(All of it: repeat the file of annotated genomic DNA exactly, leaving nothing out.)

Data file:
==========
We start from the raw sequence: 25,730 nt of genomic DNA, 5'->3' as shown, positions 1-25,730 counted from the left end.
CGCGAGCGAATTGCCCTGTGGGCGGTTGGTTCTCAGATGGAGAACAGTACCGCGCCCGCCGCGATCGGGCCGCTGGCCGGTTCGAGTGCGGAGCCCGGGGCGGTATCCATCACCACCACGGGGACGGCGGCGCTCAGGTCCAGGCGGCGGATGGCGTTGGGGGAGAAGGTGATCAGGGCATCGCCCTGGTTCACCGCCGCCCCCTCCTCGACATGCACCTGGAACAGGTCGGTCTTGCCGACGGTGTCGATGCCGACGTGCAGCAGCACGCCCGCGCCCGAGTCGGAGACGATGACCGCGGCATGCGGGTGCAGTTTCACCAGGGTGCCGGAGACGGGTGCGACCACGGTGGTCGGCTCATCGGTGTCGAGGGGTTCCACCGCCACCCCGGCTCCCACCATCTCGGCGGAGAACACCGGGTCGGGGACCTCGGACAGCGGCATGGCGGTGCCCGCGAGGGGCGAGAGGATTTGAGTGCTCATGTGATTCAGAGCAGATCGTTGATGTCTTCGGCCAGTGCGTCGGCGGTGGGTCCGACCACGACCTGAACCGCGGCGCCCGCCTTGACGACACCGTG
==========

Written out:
We start from the raw sequence: 25,730 nt of genomic DNA, 5'->3' as shown, positions 1-25,730 counted from the left end.
CGCGAGCGAATTGCCCTGTGGGCGGTTGGTTCTCAGATGGAGAACAGTACCGCGCCCGCCGCGATCGGGCCGCTGGCCGGTTCGAGTGCGGAGCCCGGGGCGGTATCCATCACCACCACGGGGACGGCGGCGCTCAGGTCCAGGCGGCGGATGGCGTTGGGGGAGAAGGTGATCAGGGCATCGCCCTGGTTCACCGCCGCCCCCTCCTCGACATGCACCTGGAACAGGTCGGTCTTGCCGACGGTGTCGATGCCGACGTGCAGCAGCACGCCCGCGCCCGAGTCGGAGACGATGACCGCGGCATGCGGGTGCAGTTTCACCAGGGTGCCGGAGACGGGTGCGACCACGGTGGTCGGCTCATCGGTGTCGAGGGGTTCCACCGCCACCCCGGCTCCCACCATCTCGGCGGAGAACACCGGGTCGGGGACCTCGGACAGCGGCATGGCGGTGCCCGCGAGGGGCGAGAGGATTTGAGTGCTCATGTGATTCAGAGCAGATCGTTGATGTCTTCGGCCAGTGCGTCGGCGGTGGGTCCGACCACGACCTGAACCGCGGCGCCCGCCTTGACGACACCGTG